“I’m not apportioning any blame, and it might be that in 50 years’ time when
we have more diverse playing groups for each format it might work. And I
feel for Ashley because he coached the limited-overs sides for a while but
never had the absolute freedom to make his own decisions, even though I
tried to give him as much space as possible.”

Flower was not in England for a single ball of the two-Test series in Sri
Lanka. Still employed by the England and Wales Cricket Board as the
technical director of elite coaching, he was attending several conferences
in the United States. One was about the creativity of athletes in extreme
sports. “Some of these athletes are brilliant at what they do, highly
skilled, but crucially a lot of them have never been coached,” Flower said.
“Their environment was all about learning from their mistakes and their
peers without formal coaching – and there may be lessons to be learned
there.

“Part of my new role is doing a bit of work with a couple of fringe players
who have come out of the England side recently, so that when they get their
chance again they are in as good a position as possible to take it. I’ve
also been investigating how to help our best young cricketers understand
what leadership actually is. We seem to expect these young men to be
all-knowing about leadership, strategy, man-management, tactical acuity –
and that is a naive assumption on our part.”

An England player seldom, if ever, gets to captain his county, so the England
captain – like Alastair Cook – comes into the job with little if any
experience of leadership. Flower is also mentoring a couple of English
county coaches, and looking at best practice in coaching and performance in
other organisations. The absence of egotism was an essential element in the
success of Flower, and Fletcher. Flower is no more keen to talk about
himself than about Kevin Pietersen. This is the first interview he has given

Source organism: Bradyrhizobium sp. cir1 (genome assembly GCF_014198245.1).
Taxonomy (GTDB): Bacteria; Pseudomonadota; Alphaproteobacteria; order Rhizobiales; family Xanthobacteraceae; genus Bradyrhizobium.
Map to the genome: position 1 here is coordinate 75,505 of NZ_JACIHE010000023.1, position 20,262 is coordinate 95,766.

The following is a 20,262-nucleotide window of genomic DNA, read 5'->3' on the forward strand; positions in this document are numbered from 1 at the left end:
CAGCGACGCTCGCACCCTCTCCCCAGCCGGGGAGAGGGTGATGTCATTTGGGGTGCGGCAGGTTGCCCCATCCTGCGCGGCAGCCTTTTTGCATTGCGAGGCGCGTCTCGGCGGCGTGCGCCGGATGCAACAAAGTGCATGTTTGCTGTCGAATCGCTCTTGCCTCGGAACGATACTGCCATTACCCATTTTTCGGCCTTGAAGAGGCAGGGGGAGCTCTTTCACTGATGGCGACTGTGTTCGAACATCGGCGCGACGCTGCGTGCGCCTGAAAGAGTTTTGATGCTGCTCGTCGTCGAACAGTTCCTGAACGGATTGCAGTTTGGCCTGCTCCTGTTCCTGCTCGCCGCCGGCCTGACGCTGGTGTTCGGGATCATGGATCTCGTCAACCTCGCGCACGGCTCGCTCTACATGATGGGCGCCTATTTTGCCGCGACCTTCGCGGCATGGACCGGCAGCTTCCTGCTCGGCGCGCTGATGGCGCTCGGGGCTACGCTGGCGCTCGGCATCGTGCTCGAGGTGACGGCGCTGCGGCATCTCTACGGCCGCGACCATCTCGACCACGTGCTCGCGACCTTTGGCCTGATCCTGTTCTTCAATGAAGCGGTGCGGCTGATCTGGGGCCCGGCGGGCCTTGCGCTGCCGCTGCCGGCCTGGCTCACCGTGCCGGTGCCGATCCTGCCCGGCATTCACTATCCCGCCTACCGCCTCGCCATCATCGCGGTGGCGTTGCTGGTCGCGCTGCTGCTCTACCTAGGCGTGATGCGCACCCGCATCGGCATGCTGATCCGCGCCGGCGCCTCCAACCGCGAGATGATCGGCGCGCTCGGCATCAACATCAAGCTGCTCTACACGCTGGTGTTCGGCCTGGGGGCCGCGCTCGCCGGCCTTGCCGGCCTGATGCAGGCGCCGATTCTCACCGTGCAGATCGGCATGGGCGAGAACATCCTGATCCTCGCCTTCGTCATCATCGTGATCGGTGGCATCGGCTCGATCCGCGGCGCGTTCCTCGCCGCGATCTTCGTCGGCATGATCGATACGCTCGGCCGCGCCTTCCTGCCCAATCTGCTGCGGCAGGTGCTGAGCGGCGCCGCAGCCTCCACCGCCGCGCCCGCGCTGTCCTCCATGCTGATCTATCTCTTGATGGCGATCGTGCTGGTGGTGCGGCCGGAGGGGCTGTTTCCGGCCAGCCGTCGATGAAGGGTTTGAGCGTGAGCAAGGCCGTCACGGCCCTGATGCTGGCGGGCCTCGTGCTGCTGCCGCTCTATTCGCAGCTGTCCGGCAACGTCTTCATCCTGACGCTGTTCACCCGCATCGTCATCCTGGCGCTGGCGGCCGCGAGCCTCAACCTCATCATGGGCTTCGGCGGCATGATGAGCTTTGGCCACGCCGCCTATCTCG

since his resignation; he is not planning any tell-all book.

But there is a subject he is keen to talk about. Across the river Anthony Sher
is performing, but as Falstaff, not as Hamlet, Macbeth or Henry V, so there
is nothing currently in Stratford to rival the passionate speech which
Flower delivers about Cook.

“It seems to be forgotten, and people should not forget, that this is a young
man, a 29-year-old man, who has done some extraordinary things for his
country. He has scored the most Test centuries for his country – that in
itself is an amazing achievement, and he’s got so much more left to give.
He’s led the one-day side for a while now and has got the most one-day wins
of any England captain. He’s led the side to an astounding Test victory in
India, against the odds, and in the main on pitches which England have
traditionally struggled on, and tactically he was excellent in India. If he
hadn’t been, we would not have won.

“He has led the England side to a 3-0 Test victory against Australia. I know a
lot of people have dumbed down that Test victory but what would we not give
for a 3-0 victory against Australia now? And this guy is only just embarking
on his leadership career! He is an outstanding cricketer and we, the English
public, should be proud of having Alastair Cook as one of our own, leading
the Test side. They should not be duped into thinking otherwise by those
that have the platform to shout loudest. They should make their own judgment
about a fine, proud Englishman leading the England cricket team.

“He would still acknowledge he is learning all the time. But who of us isn’t
learning? I know I’ve learnt a hell of a lot in the last couple of years and
I’m 46. Who are the ignorant ones? Is it a guy like Alastair or is it the
people who keep making the same mistakes over and over again in their
lives?”

It would have been nice if the coaches of the MCC and the Rest of the World
sides at Lord’s yesterday had been Flower and Fletcher. Supporters could
have given them the appreciation they deserve for the only major successes
that England have achieved in the all-professional era. Without them, it is
not inconceivable that the Ashes England lost in 1989 would have been held
by Australia ever since.

Source Article from http://telegraph.feedsportal.com/c/32726/f/568364/s/3c4d14d7/sc/7/l/0L0Stelegraph0O0Csport0Ccricket0Cinternational0Cengland0C10A9483990CFormer0EEngland0Ecoach0EAndy0EFlower0Efinds0Epeace0Ecoaching0Elocal0Ecricket0Eclub0Eafter0Etraumatic0EAshes0Ewinter0Bhtml/story01.htm
Former England coach Andy Flower finds peace coaching local cricket club after traumatic Ashes winter
http://telegraph.feedsportal.com/c/32726/f/568364/s/3c4d14d7/sc/7/l/0L0Stelegraph0O0Csport0Ccricket0Cinternational0Cengland0C10A9483990CFormer0EEngland0Ecoach0EAndy0EFlower0Efinds0Epeace0Ecoaching0Elocal0Ecricket0Eclub0Eafter0Etraumatic0EAshes0Ewinter0Bhtml/story01.htm